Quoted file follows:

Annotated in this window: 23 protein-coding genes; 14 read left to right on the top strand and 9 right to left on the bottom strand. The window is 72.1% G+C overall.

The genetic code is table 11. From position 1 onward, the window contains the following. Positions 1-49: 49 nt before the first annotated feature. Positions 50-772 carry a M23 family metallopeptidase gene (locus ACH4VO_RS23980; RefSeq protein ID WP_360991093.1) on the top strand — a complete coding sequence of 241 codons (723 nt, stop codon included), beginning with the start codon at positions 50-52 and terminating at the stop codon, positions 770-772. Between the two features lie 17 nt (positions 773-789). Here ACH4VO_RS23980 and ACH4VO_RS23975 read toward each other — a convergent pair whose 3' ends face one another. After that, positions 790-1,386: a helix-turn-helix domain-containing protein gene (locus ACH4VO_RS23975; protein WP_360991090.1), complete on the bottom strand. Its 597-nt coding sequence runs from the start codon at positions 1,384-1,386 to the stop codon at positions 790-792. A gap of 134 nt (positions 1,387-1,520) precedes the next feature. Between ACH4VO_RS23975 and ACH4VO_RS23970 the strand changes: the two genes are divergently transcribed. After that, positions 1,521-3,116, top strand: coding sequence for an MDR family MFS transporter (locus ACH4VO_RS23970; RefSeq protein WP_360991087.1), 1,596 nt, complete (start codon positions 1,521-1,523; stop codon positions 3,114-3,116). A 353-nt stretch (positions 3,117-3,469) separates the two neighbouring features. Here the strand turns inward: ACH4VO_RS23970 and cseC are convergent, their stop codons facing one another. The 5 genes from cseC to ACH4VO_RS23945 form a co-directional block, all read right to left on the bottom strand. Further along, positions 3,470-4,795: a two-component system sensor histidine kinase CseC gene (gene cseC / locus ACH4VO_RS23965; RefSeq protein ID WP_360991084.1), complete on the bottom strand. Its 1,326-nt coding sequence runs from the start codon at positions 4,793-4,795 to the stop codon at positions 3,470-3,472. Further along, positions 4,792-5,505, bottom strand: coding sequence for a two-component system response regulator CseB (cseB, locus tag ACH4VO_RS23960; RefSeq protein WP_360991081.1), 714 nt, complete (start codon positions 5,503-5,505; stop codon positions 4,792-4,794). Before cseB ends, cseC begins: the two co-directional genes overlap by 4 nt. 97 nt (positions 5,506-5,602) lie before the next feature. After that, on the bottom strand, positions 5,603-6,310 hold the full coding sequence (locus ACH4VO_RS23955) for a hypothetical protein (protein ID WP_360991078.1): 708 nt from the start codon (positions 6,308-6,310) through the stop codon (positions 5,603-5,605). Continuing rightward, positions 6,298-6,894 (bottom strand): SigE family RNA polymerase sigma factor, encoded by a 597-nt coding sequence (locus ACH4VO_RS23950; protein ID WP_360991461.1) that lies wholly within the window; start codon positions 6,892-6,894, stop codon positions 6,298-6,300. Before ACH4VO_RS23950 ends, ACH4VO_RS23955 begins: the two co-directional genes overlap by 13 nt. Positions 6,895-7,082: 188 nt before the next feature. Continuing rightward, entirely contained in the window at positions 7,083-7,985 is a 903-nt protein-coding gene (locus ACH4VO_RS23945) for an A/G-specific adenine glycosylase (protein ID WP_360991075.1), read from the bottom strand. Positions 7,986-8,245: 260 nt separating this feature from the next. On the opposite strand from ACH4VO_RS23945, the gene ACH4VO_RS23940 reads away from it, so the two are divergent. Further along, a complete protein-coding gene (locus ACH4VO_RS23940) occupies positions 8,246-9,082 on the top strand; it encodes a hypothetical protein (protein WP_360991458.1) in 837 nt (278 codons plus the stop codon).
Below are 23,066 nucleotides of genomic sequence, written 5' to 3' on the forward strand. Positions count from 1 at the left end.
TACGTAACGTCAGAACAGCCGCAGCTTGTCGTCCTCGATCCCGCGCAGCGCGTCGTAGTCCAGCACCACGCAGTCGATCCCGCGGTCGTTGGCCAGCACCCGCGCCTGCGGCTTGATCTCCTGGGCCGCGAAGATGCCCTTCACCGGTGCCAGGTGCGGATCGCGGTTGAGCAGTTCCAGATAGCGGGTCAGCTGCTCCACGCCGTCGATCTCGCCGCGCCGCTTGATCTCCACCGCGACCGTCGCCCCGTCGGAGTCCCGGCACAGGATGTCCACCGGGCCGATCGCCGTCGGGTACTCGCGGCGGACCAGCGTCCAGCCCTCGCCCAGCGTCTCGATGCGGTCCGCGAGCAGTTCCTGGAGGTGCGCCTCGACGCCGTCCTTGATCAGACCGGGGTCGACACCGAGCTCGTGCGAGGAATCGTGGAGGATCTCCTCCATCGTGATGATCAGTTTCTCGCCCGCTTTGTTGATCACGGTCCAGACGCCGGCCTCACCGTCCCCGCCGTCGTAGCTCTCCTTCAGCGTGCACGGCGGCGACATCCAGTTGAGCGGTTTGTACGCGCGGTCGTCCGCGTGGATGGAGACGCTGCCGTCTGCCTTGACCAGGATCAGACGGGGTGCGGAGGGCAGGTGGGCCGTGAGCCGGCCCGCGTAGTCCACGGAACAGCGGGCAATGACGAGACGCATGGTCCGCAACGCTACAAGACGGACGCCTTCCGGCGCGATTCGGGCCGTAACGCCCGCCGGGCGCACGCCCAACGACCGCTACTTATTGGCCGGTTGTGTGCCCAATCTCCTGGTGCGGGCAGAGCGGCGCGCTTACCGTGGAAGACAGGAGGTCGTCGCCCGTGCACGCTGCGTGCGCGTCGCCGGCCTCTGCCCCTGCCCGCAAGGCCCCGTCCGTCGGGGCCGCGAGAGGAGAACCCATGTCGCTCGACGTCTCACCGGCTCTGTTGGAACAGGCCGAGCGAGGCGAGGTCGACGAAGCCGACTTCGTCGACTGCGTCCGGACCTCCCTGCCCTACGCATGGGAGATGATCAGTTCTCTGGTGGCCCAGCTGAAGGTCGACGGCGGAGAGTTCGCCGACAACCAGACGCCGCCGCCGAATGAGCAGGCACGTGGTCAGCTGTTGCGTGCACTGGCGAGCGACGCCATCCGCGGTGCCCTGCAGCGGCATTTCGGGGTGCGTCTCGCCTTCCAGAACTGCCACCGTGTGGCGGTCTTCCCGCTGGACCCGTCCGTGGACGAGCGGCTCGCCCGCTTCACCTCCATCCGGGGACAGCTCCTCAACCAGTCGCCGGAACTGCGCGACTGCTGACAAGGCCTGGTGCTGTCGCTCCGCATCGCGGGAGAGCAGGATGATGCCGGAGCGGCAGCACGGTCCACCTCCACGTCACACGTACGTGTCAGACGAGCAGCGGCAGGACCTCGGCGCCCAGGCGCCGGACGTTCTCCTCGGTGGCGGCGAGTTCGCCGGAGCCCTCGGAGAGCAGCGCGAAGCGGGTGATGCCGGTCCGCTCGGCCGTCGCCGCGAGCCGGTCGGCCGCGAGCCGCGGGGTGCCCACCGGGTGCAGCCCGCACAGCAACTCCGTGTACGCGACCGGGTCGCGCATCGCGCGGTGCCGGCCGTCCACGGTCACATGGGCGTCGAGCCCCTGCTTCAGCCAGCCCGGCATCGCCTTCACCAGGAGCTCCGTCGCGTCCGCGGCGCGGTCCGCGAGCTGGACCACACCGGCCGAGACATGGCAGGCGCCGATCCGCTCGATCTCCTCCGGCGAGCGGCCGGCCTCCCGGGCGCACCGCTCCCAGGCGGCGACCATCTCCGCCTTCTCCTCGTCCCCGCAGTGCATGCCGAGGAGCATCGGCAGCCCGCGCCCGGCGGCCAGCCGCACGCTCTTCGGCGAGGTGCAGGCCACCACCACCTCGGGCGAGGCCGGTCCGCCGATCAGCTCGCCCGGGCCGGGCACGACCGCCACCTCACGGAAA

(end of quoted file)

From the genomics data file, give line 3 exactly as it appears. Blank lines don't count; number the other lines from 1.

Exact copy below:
Below are 23,066 nucleotides of genomic sequence, written 5' to 3' on the forward strand. Positions count from 1 at the left end.